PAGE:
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Water Pollution / Water Quality -- A Worldwide Health and Environmental Problem
... an endemic global problem that requires revision of water resource policy at all levels, international down to individual aquifers and wells
- Water pollution is a leading worldwide cause of deaths and diseases
- About 90 percent of the water in the cities of China is polluted (2015) ... As of 2007, half a billion Chinese had no access to safe drinking water
- In a recent national report on water quality in the United States, 45 percent of assessed stream miles, 47% of assessed lake acres, and 32 percent of assessed bays and estuarine square miles were classified as polluted ... http://www.epa.gov/waterdata/national-water-quality-inventory-report-congress
- 'Point source water pollution' (identifiable sources of contamination) and 'Nonpoint source water pollution' (sometimes referred to as 'urban runoff') must be addressed by environmental remediation/cleanup
- Surface water and groundwater contamination are increasingly evident and solutions are necessary
- The Evident Pollution -- Industrial wastewater; Agricultural runoff; Petrochemicals; Sewage/Human/Plastic/Animal Waste
- The Not-Evident Pollution -- Pathogens; Organic, inorganic and macroscopic contaminants
Focusing on Lead, Microscopic Lead in the Water
- Lead contaminants are exceptionally damaging when ingested by children
3000+ Cities in the US Have Tested with Lead in the Water Worse than Flint, Michigan
A 2016 US investigative report suggests that recently recorded lead poisoning rates in over 3,000 areas in the U.S. were twice as high when compared to Flint, Michigan, during Flint's drinking water contamination crisis.
The Flint water crisis occurred after the city switched its water supply in 2014. In September 2015, scientific studies showed that around 4-5 percent of children screened there had high blood lead levels.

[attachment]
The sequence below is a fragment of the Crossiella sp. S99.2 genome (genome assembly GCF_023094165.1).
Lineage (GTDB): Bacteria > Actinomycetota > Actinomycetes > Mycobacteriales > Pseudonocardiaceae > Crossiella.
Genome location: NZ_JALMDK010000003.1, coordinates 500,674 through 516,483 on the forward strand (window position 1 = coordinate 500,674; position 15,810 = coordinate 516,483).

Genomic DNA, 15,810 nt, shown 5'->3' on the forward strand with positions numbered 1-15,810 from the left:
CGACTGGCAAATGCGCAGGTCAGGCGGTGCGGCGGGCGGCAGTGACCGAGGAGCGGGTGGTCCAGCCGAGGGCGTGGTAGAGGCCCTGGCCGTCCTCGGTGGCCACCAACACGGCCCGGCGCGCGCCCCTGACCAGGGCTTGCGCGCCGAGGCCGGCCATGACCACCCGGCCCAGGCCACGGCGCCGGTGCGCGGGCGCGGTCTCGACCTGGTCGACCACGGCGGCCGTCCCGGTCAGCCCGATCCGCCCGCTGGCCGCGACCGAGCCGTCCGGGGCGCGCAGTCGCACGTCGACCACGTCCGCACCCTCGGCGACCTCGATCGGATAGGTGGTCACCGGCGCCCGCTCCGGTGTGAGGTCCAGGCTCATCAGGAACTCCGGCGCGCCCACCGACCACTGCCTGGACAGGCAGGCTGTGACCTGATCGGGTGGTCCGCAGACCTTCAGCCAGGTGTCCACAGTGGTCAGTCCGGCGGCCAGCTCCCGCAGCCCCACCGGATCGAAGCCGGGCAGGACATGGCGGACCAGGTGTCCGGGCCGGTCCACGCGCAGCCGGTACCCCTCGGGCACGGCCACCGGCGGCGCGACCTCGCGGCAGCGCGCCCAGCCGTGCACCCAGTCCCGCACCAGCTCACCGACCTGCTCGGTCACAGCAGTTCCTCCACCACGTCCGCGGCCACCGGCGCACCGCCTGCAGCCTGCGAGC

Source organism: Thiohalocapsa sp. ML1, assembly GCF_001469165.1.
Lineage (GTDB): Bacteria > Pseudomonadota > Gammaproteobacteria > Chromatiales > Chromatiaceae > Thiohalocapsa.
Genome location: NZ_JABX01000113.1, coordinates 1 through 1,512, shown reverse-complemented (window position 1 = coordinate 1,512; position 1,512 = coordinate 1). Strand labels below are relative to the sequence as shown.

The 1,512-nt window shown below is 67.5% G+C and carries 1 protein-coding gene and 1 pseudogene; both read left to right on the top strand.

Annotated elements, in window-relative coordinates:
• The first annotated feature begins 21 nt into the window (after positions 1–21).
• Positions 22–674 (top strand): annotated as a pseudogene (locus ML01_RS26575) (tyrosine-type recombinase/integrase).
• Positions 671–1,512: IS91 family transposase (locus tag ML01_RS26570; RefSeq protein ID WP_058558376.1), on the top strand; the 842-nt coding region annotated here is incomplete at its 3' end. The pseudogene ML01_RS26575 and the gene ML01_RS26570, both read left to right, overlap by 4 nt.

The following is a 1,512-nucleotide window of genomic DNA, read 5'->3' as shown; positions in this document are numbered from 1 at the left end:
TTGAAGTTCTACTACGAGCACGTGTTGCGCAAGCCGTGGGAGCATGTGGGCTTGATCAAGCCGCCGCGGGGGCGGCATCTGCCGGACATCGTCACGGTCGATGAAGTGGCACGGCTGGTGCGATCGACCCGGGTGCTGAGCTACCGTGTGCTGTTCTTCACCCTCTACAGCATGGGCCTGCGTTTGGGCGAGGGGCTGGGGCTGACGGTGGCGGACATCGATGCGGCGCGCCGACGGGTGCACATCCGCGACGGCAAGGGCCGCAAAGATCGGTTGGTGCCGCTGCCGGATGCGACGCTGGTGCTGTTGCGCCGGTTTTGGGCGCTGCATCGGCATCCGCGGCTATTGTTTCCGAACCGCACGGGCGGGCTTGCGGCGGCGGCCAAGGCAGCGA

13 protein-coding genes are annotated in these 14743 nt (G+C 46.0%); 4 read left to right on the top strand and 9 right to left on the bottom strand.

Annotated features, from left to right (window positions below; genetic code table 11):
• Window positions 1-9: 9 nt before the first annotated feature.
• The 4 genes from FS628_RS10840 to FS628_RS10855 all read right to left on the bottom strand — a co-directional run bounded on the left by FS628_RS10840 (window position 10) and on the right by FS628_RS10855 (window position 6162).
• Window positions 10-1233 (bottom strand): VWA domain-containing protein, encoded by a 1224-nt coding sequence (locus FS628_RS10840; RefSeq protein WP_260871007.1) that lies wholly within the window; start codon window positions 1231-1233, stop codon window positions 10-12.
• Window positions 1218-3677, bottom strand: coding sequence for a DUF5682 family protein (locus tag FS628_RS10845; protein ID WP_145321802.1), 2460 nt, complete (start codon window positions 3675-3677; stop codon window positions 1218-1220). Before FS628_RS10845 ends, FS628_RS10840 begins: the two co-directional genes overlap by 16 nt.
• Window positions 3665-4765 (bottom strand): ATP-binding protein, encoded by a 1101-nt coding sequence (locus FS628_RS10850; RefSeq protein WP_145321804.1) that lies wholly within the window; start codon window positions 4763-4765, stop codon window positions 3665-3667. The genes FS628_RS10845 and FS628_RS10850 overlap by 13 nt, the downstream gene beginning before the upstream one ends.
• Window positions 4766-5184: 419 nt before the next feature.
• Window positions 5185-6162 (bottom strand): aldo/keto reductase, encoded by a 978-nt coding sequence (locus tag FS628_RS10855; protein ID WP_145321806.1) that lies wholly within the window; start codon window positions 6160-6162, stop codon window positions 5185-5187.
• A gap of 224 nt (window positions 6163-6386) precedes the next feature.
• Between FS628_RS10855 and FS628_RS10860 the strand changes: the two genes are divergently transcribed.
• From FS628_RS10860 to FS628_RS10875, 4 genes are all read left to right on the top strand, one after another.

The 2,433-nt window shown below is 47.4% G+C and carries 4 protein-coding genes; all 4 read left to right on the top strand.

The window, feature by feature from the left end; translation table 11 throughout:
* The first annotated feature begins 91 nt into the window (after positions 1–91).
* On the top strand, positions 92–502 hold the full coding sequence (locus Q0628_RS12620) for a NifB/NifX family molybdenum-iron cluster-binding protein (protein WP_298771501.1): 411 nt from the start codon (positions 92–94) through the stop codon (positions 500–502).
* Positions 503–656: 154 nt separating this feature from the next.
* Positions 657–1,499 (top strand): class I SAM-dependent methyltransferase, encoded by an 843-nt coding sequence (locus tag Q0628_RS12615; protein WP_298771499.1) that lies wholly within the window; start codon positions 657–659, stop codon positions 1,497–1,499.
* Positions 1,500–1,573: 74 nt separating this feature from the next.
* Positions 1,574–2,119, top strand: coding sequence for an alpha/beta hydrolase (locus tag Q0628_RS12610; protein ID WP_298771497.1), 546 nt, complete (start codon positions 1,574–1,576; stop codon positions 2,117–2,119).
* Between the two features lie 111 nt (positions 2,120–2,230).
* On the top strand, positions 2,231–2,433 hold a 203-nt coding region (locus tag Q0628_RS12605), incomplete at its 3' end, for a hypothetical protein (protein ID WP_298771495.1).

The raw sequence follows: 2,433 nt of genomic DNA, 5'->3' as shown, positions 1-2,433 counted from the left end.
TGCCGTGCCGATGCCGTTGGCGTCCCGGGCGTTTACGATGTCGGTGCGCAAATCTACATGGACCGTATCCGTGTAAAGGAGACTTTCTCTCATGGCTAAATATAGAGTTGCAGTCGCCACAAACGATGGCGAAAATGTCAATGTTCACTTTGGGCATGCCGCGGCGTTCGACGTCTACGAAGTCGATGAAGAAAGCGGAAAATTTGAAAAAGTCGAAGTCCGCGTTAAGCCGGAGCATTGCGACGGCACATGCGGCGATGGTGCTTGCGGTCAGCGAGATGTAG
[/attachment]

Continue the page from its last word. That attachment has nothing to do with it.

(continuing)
In the latest investigative report, Reuters found vulnerable neighborhoods where testing showed the highest rates of children with elevated levels of lead in their blood. By relying on data obtained from state health departments and the U.S. Centers for Disease Control and Prevention spanning about a decade, Reuters found about 1,100 communities that had rates of lead blood levels that were at least four times higher than that found in Michigan.
According to the study, pockets within cities such as Baltimore, Cleveland and Philadelphia saw an increase of 40 to 50 percent in blood lead levels in the last decade.
In all, Reuters found 2,606 census tracts, and another 278 zip code areas, with a prevalence of lead poisoning at least twice Flint’s rate. Census tracts have an average of about 4,000 residents apiece, while zip codes average populations of 7,500.
Though requests for data records were placed in all 50 states, due to lack of data or inadequate responses, the Reuters map has limitations: the available data includes roughly 61 percent of the U.S. population in 21 states.
Exposure to lead, a heavy metal neurotoxin, can cause anemia, hypertension, renal impairment, immunotoxicity and toxicity to reproductive organs. Subjection to high levels can also cause coma, convulsions and even death, according to the WHO.
-- Via Raw Story Investigation
This category has the following 6 subcategories, out of 6 total.
Pages in category "Water Pollution"
The following 6 pages are in this category, out of 6 total.
Media in category "Water Pollution"
The following 20 files are in this category, out of 20 total.
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